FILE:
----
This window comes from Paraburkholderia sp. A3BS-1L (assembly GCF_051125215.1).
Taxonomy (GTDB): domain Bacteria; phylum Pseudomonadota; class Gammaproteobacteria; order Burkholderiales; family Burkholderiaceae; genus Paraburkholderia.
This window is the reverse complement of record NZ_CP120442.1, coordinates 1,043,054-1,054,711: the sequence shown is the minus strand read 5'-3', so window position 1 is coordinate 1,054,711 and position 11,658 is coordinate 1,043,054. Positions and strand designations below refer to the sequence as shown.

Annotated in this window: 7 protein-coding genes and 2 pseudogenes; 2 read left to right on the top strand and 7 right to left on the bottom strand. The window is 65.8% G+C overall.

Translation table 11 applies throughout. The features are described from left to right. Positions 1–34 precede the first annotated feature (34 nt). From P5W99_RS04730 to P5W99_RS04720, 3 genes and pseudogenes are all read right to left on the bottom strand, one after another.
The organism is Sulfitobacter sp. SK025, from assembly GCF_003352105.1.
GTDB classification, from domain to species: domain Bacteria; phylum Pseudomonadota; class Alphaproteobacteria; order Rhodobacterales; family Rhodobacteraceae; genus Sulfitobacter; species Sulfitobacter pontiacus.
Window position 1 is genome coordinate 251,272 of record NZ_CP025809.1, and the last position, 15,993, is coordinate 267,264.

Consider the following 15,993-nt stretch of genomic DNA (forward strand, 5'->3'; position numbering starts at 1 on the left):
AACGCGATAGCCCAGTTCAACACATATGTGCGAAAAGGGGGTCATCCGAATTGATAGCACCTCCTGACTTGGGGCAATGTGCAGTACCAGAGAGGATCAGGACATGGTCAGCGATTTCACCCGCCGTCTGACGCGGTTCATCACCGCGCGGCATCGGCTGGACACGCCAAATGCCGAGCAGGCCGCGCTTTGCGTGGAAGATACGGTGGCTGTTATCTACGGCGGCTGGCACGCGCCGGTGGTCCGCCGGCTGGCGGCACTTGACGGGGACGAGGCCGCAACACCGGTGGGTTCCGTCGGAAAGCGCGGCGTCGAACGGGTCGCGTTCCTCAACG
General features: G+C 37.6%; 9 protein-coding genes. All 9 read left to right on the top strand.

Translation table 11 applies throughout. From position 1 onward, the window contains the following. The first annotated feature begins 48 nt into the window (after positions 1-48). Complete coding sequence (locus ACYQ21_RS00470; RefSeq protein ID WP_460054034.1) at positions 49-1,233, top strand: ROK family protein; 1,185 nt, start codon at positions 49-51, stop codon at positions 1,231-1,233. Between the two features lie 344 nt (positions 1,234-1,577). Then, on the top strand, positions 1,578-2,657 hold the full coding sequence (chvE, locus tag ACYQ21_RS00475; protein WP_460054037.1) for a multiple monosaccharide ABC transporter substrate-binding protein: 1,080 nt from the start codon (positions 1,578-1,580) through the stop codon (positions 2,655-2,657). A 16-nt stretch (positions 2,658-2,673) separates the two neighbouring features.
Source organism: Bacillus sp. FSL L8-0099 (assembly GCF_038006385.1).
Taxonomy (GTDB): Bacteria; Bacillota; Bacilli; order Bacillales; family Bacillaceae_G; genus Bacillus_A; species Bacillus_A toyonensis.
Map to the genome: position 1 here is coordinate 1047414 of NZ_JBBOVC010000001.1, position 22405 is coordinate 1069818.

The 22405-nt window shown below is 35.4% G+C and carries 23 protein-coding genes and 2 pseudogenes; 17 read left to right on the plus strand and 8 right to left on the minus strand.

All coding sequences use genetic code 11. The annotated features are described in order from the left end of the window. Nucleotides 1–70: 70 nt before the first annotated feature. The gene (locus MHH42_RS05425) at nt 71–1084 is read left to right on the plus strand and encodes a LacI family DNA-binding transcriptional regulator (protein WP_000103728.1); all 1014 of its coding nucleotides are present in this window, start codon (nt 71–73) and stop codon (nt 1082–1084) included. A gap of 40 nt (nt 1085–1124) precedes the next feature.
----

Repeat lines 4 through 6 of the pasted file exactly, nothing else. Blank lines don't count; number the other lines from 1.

Annotated in this window: 7 protein-coding genes and 2 pseudogenes; 2 read left to right on the top strand and 7 right to left on the bottom strand. The window is 65.8% G+C overall.

Translation table 11 applies throughout. The features are described from left to right. Positions 1–34 precede the first annotated feature (34 nt). From P5W99_RS04730 to P5W99_RS04720, 3 genes and pseudogenes are all read right to left on the bottom strand, one after another.
The organism is Sulfitobacter sp. SK025, from assembly GCF_003352105.1.